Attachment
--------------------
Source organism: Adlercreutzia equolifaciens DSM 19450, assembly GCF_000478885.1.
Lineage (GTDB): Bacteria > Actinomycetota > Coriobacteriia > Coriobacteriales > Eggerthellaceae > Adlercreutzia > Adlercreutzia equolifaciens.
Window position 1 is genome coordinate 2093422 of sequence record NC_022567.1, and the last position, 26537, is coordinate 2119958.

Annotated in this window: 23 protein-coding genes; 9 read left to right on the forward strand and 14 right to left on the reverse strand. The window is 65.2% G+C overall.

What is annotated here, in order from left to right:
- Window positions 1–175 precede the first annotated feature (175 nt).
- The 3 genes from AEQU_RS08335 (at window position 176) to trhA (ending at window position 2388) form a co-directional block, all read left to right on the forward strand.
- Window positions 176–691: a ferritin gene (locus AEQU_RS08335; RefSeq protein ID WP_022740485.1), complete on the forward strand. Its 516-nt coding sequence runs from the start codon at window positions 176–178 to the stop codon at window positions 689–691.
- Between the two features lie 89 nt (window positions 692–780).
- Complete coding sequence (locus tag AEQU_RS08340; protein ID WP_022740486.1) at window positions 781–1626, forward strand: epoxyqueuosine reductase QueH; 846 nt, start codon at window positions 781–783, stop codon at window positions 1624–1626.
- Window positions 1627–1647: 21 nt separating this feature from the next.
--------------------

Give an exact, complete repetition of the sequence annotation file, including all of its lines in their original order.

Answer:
Source organism: Adlercreutzia equolifaciens DSM 19450, assembly GCF_000478885.1.
Lineage (GTDB): Bacteria > Actinomycetota > Coriobacteriia > Coriobacteriales > Eggerthellaceae > Adlercreutzia > Adlercreutzia equolifaciens.
Window position 1 is genome coordinate 2093422 of sequence record NC_022567.1, and the last position, 26537, is coordinate 2119958.

Annotated in this window: 23 protein-coding genes; 9 read left to right on the forward strand and 14 right to left on the reverse strand. The window is 65.2% G+C overall.

What is annotated here, in order from left to right:
- Window positions 1–175 precede the first annotated feature (175 nt).
- The 3 genes from AEQU_RS08335 (at window position 176) to trhA (ending at window position 2388) form a co-directional block, all read left to right on the forward strand.
- Window positions 176–691: a ferritin gene (locus AEQU_RS08335; RefSeq protein ID WP_022740485.1), complete on the forward strand. Its 516-nt coding sequence runs from the start codon at window positions 176–178 to the stop codon at window positions 689–691.
- Between the two features lie 89 nt (window positions 692–780).
- Complete coding sequence (locus tag AEQU_RS08340; protein ID WP_022740486.1) at window positions 781–1626, forward strand: epoxyqueuosine reductase QueH; 846 nt, start codon at window positions 781–783, stop codon at window positions 1624–1626.
- Window positions 1627–1647: 21 nt separating this feature from the next.